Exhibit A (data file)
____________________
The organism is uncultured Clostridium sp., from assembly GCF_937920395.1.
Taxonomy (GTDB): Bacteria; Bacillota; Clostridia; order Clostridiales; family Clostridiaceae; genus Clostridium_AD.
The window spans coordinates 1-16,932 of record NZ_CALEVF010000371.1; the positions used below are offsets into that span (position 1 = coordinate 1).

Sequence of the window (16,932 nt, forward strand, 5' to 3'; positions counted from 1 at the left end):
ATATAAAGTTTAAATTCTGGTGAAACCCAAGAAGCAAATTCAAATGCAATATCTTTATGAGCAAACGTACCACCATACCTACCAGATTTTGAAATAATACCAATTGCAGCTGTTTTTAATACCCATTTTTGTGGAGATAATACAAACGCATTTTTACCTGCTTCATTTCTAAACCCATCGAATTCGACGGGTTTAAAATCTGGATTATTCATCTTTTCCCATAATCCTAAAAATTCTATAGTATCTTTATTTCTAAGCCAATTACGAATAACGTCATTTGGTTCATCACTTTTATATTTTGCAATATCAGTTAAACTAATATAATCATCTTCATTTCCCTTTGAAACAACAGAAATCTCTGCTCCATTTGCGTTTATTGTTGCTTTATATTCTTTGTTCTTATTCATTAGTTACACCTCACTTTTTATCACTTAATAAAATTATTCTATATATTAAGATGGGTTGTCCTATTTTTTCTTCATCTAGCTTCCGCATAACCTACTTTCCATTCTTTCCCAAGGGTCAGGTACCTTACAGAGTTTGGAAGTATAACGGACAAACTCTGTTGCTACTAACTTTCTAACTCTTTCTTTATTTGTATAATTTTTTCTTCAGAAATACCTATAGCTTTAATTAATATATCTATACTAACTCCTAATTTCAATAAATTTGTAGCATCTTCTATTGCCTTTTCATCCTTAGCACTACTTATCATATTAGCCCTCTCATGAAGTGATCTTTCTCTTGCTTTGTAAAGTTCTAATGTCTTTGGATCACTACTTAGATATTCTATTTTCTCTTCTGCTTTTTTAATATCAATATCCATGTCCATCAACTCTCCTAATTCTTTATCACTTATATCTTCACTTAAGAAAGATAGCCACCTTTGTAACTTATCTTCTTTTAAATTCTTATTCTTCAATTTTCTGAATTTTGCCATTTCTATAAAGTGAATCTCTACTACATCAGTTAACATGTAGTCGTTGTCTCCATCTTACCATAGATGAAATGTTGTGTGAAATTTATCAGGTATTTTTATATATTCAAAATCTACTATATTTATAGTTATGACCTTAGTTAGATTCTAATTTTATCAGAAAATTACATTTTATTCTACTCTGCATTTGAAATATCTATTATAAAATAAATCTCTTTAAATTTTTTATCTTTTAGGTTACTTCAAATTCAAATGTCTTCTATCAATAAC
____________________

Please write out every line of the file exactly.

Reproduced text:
The organism is uncultured Clostridium sp., from assembly GCF_937920395.1.
Taxonomy (GTDB): Bacteria; Bacillota; Clostridia; order Clostridiales; family Clostridiaceae; genus Clostridium_AD.
The window spans coordinates 1-16,932 of record NZ_CALEVF010000371.1; the positions used below are offsets into that span (position 1 = coordinate 1).

Sequence of the window (16,932 nt, forward strand, 5' to 3'; positions counted from 1 at the left end):
ATATAAAGTTTAAATTCTGGTGAAACCCAAGAAGCAAATTCAAATGCAATATCTTTATGAGCAAACGTACCACCATACCTACCAGATTTTGAAATAATACCAATTGCAGCTGTTTTTAATACCCATTTTTGTGGAGATAATACAAACGCATTTTTACCTGCTTCATTTCTAAACCCATCGAATTCGACGGGTTTAAAATCTGGATTATTCATCTTTTCCCATAATCCTAAAAATTCTATAGTATCTTTATTTCTAAGCCAATTACGAATAACGTCATTTGGTTCATCACTTTTATATTTTGCAATATCAGTTAAACTAATATAATCATCTTCATTTCCCTTTGAAACAACAGAAATCTCTGCTCCATTTGCGTTTATTGTTGCTTTATATTCTTTGTTCTTATTCATTAGTTACACCTCACTTTTTATCACTTAATAAAATTATTCTATATATTAAGATGGGTTGTCCTATTTTTTCTTCATCTAGCTTCCGCATAACCTACTTTCCATTCTTTCCCAAGGGTCAGGTACCTTACAGAGTTTGGAAGTATAACGGACAAACTCTGTTGCTACTAACTTTCTAACTCTTTCTTTATTTGTATAATTTTTTCTTCAGAAATACCTATAGCTTTAATTAATATATCTATACTAACTCCTAATTTCAATAAATTTGTAGCATCTTCTATTGCCTTTTCATCCTTAGCACTACTTATCATATTAGCCCTCTCATGAAGTGATCTTTCTCTTGCTTTGTAAAGTTCTAATGTCTTTGGATCACTACTTAGATATTCTATTTTCTCTTCTGCTTTTTTAATATCAATATCCATGTCCATCAACTCTCCTAATTCTTTATCACTTATATCTTCACTTAAGAAAGATAGCCACCTTTGTAACTTATCTTCTTTTAAATTCTTATTCTTCAATTTTCTGAATTTTGCCATTTCTATAAAGTGAATCTCTACTACATCAGTTAACATGTAGTCGTTGTCTCCATCTTACCATAGATGAAATGTTGTGTGAAATTTATCAGGTATTTTTATATATTCAAAATCTACTATATTTATAGTTATGACCTTAGTTAGATTCTAATTTTATCAGAAAATTACATTTTATTCTACTCTGCATTTGAAATATCTATTATAAAATAAATCTCTTTAAATTTTTTATCTTTTAGGTTACTTCAAATTCAAATGTCTTCTATCAATAAC